Note : Governance programming, for me, includes any or all of
- Promoting Active citizenship (Conscientization as Paulo Freire put it) – not just villagers but also village leaders banding together to strengthen themselves in their tussle with the bureaucracy.
- Developing fora for interaction of citizens and the State
- Identifying policy gaps and advocating re-framing existing or adoption of new policies.
- Monitoring policy implementation.
- Sensitizing the ‘supply side’ – bureaucracy and political leaders.
I spent three wonderful days in Tanzania talking to a bunch of people who are involved with the Chukua Hatua (“take action” in Kiswahili) programme. In the room were NGO workers, journalists, researchers, village councillors and village animators. The discussions were truly wide ranging – we actually discussed what ‘democracy’ meant in the context of Tanzania. Lots of different opinions and each one as vehemently defended as the other.
The most satisfying part of the discussion was that NO ONE referred to the Chukua Hatua programme as a Oxfam programme. Another interesting point was that we started discussing a ‘programme’ and ended up stating our ambition to see this as a movement across Tanzania. All in all exciting days are ahead.
But this blog is NOT about Chukua Hatua. It is about one of the issues that we discussed – RISK.
All those who are familiar with movements for democracy / good governance know that there is always an element of risk involved for the actors. In fact in any process that involves challenging existing power structures leaves the challenger open to risk. It is more or less the case round the world as the stories of Aung Sang Suu Kyi in Myanmaar and Ai Weiwei in China show. No one expects that Chukua Hatua will be risk free. Of course, the degree of risk differs from place to place. In States which are governed by law, the risk is minimal. In Authoritarian states or Banana Republics risks could be very high.
As the Tanzanian discussions showed, every stakeholder had a different perception of risk. Moreover they had different appetites for risk. Not unsurprisingly, the more formal entities had more pronounced risk aversion.
NGOs who could, theoretically, get de-registered for any real or imagined offence to the State thereby effectively stymieing all their work were the least keen to take risks.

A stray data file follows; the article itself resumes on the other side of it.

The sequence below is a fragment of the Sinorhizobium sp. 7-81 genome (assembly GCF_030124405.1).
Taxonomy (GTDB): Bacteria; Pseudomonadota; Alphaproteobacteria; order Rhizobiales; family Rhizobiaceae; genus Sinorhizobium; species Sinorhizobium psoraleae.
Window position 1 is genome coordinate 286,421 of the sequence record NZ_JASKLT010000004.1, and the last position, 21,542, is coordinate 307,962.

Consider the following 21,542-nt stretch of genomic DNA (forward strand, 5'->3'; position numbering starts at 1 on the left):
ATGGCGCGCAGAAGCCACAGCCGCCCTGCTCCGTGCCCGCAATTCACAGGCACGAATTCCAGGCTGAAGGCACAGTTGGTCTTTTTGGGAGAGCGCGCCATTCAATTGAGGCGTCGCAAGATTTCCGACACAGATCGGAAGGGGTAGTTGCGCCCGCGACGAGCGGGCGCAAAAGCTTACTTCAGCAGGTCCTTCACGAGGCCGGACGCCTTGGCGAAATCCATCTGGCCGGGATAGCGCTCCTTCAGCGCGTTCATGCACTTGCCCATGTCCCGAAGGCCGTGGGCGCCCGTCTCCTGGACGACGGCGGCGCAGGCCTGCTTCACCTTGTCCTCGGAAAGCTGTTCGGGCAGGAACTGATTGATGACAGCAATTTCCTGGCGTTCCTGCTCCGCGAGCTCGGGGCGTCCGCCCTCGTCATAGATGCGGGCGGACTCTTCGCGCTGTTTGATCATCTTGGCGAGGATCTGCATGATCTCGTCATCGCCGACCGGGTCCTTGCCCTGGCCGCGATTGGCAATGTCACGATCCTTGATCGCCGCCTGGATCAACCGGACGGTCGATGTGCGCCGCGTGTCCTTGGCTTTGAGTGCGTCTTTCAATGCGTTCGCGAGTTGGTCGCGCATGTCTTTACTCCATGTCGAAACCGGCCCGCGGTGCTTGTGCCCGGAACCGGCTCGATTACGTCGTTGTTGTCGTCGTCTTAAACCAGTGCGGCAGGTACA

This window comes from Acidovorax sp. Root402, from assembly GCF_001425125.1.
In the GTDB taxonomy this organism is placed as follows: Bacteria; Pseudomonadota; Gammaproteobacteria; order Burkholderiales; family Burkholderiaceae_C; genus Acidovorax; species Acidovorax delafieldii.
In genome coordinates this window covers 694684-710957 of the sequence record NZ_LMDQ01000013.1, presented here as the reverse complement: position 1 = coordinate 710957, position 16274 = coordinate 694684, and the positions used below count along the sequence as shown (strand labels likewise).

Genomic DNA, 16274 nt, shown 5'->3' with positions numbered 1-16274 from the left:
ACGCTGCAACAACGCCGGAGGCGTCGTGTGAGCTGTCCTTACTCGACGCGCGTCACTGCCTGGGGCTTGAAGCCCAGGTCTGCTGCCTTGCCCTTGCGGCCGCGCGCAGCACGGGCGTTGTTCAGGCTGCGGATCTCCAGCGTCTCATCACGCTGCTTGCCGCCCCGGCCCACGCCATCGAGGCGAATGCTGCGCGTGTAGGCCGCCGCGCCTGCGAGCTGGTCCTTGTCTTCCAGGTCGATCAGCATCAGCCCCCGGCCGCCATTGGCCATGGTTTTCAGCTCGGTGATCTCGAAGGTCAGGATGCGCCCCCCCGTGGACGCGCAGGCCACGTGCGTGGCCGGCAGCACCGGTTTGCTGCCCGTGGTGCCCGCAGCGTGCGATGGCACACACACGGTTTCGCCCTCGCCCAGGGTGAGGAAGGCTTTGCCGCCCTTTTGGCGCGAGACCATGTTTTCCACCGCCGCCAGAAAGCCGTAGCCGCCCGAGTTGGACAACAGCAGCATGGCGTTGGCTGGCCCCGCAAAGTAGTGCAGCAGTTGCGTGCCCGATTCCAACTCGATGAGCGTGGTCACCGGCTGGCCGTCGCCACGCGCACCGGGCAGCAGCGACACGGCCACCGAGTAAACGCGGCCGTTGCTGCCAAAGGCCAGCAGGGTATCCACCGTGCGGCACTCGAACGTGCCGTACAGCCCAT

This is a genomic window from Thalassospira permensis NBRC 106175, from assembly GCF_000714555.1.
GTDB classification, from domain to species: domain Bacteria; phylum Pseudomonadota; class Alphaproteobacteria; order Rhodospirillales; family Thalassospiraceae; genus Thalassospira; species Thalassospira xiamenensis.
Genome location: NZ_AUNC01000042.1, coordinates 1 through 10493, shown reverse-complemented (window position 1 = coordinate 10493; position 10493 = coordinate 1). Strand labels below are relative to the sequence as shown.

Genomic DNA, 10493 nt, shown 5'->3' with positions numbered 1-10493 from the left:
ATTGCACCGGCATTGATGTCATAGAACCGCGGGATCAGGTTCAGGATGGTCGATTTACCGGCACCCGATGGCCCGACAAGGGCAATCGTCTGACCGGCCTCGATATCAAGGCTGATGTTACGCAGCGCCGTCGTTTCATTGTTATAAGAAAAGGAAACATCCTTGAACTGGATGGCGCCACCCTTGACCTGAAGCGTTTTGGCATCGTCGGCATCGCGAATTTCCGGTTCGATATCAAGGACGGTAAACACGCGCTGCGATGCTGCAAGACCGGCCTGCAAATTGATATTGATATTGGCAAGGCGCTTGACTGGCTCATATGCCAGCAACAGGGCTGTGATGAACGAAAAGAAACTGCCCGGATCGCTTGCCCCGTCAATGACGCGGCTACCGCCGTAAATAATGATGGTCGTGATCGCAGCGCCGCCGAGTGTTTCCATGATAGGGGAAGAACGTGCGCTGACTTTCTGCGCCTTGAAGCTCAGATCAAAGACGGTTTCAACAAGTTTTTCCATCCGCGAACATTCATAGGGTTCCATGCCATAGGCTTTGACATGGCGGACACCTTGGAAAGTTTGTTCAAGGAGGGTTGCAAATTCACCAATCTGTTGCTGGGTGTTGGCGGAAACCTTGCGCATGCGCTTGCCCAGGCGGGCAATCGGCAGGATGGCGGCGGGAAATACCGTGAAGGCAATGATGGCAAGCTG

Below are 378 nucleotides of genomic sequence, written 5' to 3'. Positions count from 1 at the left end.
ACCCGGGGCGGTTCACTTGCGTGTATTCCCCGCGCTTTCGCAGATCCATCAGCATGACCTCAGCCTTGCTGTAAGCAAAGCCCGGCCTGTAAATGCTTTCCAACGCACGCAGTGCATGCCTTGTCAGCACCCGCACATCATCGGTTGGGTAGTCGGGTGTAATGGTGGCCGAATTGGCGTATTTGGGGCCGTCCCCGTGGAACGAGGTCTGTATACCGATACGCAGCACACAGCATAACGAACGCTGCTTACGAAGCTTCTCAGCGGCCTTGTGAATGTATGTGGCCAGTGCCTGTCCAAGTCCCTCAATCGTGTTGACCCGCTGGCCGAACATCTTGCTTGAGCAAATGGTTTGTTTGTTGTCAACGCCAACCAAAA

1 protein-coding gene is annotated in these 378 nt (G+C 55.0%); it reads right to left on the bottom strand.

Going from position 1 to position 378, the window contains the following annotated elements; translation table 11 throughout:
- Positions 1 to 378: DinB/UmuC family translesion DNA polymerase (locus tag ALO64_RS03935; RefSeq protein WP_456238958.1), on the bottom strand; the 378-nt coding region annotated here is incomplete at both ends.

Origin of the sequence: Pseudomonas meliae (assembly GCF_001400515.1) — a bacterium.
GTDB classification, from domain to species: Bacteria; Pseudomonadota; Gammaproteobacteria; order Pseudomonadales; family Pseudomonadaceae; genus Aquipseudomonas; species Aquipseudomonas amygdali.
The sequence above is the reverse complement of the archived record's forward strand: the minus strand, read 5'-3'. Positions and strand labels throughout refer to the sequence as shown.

The village animators who, imo, were actually the most vulnerable in terms of pressure that could be brought to bear on them, showed the most courage. This courage did not come out of a sense of haplessness that drives people to extreme actions. Who can forget Mohamed Bouazizi who was driven to such extremes that he immolated himself rather than live a pitiable life; thereby providing an impetus for what eventually became the Arab Spring). It came of a desire to do better in life and a belief that it was possible.
Naturally, we also looked at risk mitigating strategies.
A key strategy that emerged was one of collective action; the animator would not be the ‘face’ of the demand for better governance (s)he would only be the catalyst bringing the community together. There is safety in numbers. As one animator put it, “you can put one man in jail can anyone really put the whole village in jail?”
Linkages with media also emerged as a strategy. Getting media persons involved so that they could immediately put out stories and information in the public space becomes key.
I believe that governance programming has the highest returns to offer as compared to any other work that NGOs could do. As Jared Diamond argues in Guns Germs and Steel, it was establishment of democracy that gave the impetus to the industrial revolution and Britain becoming a world power and not the other way round.
Governance programming is like hunting for honey. If you really want to get honey, you need to get close to the hive and risk being stung. You can mitigate risks of being stung by using protective clothing or smoking the bees out; you cannot eliminate it. If you want to completely eliminate the risk of being stung, you need to stay at a distance and all you can try and do is stir the hive with a long stick. You will probably not get to the honey (in any meaningful way) but the bees are surely going to get mad.
Every person and institution involved has to decide what they do and how far they go.